HOUSTON - Texas Children's Hospital just started using an app called EASE at all of their campuses for hours-long surgeries.
The app works like Snapchat -- about every half-hour, a parent gets a message with an update about their kid's surgery, and the message disappears after it is read.
Pierre Denha, 16, was at Texas Children's for a minor procedure but his mother, Rula Barbirian, still worried.
“It’s minor surgery, but it's still anesthesia,” Barbirian said.
That’s why she chose to download the app. On EASE, the hospital promises a nurse will send updates throughout surgery.
To ensure the patient's privacy, only a barcode assigned to the patient can be scanned to download the app. Then the family can link the app with people outside of the hospital.
“At least you know exactly where he is and the steps, and you'll be able to follow up, not just sitting here nervous and imagining what's going on,” Barbirian said.
The disappearing messages are for security reasons, said Dr. Larry Hollier, surgeon-in-chief at Texas Children's.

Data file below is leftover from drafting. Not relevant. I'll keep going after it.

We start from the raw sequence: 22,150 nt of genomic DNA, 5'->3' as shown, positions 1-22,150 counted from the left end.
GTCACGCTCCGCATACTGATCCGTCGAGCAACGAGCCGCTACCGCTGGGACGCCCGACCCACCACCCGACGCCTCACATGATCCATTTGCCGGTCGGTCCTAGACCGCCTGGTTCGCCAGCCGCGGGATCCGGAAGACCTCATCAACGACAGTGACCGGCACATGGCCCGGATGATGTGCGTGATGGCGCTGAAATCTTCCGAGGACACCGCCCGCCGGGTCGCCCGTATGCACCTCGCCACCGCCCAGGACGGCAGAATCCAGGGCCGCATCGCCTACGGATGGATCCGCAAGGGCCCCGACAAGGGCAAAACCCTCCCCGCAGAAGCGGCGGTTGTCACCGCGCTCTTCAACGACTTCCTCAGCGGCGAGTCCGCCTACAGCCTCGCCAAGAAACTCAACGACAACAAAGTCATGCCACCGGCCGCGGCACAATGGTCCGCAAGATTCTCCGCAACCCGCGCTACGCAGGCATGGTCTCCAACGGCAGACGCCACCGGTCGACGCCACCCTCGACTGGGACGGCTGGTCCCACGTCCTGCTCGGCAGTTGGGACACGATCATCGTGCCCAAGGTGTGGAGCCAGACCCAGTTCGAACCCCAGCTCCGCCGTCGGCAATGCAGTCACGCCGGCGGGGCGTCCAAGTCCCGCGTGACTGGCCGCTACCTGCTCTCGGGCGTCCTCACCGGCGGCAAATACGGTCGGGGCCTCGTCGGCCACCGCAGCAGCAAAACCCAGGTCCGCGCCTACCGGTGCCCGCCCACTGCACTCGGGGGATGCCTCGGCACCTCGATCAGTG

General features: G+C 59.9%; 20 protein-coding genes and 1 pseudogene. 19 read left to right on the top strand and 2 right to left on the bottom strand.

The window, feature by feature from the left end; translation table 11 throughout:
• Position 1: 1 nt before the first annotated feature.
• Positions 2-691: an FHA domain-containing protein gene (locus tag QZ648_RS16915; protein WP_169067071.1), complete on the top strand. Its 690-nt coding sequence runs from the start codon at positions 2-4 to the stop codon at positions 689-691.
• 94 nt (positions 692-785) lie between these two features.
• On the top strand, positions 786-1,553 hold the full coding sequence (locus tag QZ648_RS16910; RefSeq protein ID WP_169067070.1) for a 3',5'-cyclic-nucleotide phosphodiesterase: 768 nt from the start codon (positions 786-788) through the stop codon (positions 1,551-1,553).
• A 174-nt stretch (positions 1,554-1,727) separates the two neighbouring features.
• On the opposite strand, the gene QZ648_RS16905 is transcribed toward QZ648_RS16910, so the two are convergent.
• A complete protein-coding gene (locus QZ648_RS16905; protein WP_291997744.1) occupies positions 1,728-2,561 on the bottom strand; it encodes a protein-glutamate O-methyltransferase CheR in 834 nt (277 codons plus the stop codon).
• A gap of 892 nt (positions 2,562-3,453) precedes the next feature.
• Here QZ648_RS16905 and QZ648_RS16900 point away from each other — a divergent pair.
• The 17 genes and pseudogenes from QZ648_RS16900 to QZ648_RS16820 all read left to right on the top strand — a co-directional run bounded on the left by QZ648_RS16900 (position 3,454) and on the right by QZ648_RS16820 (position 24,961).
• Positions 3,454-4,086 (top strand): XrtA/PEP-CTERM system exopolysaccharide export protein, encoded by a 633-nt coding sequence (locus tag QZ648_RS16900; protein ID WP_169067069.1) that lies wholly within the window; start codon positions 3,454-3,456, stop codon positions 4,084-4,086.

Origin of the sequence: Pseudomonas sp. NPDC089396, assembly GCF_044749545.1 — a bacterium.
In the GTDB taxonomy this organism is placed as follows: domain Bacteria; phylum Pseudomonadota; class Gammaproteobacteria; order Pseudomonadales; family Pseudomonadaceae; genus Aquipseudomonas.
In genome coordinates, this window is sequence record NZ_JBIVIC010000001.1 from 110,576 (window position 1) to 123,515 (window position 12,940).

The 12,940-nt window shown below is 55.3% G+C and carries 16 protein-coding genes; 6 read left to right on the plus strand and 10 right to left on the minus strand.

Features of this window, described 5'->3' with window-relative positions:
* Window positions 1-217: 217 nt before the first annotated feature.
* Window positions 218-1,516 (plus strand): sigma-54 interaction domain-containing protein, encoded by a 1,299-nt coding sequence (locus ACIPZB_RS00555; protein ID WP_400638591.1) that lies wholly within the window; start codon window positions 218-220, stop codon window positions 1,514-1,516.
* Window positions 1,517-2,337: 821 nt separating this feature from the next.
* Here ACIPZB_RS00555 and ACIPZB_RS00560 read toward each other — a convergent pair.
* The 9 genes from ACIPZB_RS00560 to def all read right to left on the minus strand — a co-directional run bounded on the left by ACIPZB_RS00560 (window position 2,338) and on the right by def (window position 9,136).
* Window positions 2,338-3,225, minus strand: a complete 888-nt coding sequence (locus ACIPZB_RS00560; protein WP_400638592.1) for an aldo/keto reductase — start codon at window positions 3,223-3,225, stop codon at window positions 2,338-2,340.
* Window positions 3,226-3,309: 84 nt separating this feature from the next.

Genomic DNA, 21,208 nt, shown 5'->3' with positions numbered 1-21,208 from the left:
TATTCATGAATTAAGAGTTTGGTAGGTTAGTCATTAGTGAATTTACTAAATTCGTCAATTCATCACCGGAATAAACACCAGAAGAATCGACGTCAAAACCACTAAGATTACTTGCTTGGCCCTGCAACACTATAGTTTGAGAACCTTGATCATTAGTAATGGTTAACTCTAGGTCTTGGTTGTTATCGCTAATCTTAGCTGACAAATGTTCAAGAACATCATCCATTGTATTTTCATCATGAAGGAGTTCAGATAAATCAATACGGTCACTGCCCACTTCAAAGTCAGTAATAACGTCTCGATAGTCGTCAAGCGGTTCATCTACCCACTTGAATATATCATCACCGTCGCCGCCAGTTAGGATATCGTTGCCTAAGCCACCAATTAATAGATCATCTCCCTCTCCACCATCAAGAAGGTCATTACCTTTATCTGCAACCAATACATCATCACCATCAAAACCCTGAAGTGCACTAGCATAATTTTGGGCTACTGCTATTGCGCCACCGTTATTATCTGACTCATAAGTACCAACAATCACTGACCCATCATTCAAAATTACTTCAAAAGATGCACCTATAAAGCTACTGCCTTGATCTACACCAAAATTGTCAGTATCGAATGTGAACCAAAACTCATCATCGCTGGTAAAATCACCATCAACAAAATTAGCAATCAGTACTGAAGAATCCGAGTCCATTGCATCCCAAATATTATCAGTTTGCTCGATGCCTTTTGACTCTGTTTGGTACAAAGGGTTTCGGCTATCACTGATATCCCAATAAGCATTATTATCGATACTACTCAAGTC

“We just don't want those messages hanging around forever for very, very many reasons," Hollier said. "Communication can only go from that nurse's specific iPod to a family member's phone. Now, the family member can choose to have it sent to wherever else they would like simultaneously, but then all of those messages simultaneously disappear. So, it really is just to reassure them through the course of the procedure. It's not to document the procedure for the family.”
Barbirian said that is the only thing about the app she doesn't like. She wants to look back at the messages for reassurance, but cannot. Overall though, she said she loves it. She could walk the halls, get coffee, privately call relatives and did not feel the pressure to stay in the waiting room looking for updates because they're coming to her phone, even in the elevator.
Hollier said if they did need to contact a guardian who was not in the waiting room, the app can help communicate with parents about that too.
One thing to make clear, parents cannot reply to messages. The hospital said the nurse's priority is the patient. They cannot dedicate time on the phone for more than quick updates.
Similar to Snapchat, a version of this app does have the ability to send photos, but Texas Children's opted to only use the version with text. Hollier said images inside the operating room can be unduly alarming to parents, even when everything is going fine.
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